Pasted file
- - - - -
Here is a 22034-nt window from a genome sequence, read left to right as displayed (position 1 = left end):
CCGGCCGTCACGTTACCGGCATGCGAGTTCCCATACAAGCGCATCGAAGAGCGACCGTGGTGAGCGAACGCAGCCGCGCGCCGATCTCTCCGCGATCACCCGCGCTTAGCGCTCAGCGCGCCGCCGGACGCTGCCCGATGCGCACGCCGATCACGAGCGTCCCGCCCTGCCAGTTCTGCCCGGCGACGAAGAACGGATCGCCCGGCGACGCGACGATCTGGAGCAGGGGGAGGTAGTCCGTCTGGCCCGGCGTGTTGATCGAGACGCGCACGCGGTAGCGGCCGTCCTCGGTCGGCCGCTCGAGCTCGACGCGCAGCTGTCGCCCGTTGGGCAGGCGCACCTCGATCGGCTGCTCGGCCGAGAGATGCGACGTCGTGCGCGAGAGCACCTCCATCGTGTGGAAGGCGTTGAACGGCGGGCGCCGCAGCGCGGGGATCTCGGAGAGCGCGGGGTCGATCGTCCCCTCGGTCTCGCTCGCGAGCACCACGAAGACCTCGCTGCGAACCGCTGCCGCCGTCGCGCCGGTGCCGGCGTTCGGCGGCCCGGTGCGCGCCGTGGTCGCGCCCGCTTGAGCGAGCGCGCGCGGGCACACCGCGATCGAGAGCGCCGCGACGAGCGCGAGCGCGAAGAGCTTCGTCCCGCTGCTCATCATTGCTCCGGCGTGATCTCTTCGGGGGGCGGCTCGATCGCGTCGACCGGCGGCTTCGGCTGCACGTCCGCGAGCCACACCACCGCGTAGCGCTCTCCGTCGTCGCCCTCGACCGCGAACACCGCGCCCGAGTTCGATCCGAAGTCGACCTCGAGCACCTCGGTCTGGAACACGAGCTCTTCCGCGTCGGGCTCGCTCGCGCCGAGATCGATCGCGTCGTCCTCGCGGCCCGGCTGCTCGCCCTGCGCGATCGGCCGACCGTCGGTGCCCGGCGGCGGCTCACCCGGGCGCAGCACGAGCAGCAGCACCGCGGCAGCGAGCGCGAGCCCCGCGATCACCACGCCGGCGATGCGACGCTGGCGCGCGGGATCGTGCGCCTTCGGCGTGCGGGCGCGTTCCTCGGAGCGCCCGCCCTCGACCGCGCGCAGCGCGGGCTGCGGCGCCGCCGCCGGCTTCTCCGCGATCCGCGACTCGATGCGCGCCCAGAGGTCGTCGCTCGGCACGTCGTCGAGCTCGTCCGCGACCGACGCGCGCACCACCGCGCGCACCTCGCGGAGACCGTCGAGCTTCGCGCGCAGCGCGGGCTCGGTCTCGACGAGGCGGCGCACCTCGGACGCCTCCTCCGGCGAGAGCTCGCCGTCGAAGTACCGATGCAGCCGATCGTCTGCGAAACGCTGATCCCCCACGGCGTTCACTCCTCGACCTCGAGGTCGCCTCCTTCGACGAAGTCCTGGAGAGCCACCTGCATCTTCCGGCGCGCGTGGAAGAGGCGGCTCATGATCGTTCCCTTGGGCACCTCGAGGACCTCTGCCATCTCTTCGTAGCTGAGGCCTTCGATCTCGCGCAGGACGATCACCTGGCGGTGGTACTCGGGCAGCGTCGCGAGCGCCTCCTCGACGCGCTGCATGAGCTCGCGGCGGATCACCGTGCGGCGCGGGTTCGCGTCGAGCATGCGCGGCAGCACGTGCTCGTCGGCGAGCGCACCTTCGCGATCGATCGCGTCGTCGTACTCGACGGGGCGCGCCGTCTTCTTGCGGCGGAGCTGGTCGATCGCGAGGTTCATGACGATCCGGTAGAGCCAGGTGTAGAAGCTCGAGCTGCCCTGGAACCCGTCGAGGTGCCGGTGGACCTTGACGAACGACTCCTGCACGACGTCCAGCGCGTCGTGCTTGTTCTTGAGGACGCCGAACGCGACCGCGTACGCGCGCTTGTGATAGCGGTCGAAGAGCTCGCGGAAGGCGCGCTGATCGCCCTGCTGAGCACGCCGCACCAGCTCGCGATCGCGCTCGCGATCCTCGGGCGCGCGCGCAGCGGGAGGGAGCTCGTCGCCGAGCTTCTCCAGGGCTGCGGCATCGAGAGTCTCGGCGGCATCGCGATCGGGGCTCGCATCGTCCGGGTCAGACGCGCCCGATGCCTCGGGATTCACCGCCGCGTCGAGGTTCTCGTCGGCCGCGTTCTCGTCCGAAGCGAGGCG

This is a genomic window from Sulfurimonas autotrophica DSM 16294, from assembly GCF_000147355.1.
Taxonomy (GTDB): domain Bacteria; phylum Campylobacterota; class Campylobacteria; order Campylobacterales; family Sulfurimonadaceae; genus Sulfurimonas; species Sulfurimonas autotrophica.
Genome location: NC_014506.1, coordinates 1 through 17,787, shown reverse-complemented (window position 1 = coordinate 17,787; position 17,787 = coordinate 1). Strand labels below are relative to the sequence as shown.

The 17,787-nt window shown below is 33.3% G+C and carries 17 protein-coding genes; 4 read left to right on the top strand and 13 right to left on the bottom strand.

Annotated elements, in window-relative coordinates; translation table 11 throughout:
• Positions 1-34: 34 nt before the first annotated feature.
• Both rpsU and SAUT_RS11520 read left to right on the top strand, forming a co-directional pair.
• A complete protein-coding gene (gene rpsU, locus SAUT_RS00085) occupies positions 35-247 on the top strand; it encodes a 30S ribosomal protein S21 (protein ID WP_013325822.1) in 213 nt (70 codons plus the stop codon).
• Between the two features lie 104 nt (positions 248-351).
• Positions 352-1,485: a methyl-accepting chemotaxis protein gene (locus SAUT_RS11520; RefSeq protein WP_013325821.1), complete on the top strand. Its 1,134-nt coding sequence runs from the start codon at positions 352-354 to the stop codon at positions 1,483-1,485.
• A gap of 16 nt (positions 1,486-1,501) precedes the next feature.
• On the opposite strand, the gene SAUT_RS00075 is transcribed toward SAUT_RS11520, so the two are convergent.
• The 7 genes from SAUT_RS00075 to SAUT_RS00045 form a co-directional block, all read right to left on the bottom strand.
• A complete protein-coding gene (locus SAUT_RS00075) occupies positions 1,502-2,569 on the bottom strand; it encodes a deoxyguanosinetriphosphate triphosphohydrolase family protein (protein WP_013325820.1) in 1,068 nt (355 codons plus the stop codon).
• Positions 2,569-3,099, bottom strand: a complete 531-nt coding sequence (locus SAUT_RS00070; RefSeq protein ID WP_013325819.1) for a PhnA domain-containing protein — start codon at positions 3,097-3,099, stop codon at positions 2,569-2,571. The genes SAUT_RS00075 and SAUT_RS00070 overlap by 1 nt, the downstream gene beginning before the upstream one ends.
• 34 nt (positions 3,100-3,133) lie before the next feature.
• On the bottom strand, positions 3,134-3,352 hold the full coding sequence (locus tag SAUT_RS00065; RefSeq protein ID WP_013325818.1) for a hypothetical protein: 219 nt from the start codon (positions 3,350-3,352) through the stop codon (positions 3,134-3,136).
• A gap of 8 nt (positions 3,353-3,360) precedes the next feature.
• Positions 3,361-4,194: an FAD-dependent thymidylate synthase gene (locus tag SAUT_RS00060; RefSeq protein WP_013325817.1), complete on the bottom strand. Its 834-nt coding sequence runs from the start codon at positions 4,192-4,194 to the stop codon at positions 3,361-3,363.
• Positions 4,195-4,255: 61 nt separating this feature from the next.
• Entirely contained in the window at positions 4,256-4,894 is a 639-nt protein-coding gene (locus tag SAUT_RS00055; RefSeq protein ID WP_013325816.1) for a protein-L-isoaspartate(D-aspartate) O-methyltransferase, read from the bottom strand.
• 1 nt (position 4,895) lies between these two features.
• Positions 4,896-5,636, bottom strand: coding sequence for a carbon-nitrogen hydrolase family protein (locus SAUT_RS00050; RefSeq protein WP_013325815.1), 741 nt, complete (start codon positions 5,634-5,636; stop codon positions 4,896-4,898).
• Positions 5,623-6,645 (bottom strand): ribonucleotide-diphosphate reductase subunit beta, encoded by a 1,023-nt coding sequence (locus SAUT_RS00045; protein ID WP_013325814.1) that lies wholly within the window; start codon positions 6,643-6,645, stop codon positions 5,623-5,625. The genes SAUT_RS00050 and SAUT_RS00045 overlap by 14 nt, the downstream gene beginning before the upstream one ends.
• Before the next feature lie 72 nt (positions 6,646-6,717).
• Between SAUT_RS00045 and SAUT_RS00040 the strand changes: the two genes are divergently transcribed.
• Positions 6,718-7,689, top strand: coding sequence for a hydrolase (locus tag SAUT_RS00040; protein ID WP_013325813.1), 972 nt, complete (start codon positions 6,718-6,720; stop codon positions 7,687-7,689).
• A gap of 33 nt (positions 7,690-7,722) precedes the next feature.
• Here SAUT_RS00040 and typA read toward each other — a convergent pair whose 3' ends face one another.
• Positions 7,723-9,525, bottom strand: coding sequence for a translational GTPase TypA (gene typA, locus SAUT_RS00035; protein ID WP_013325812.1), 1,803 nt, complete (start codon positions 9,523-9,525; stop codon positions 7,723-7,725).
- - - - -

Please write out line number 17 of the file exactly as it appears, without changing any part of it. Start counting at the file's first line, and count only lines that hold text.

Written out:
• Positions 2,569-3,099, bottom strand: a complete 531-nt coding sequence (locus SAUT_RS00070; RefSeq protein ID WP_013325819.1) for a PhnA domain-containing protein — start codon at positions 3,097-3,099, stop codon at positions 2,569-2,571. The genes SAUT_RS00075 and SAUT_RS00070 overlap by 1 nt, the downstream gene beginning before the upstream one ends.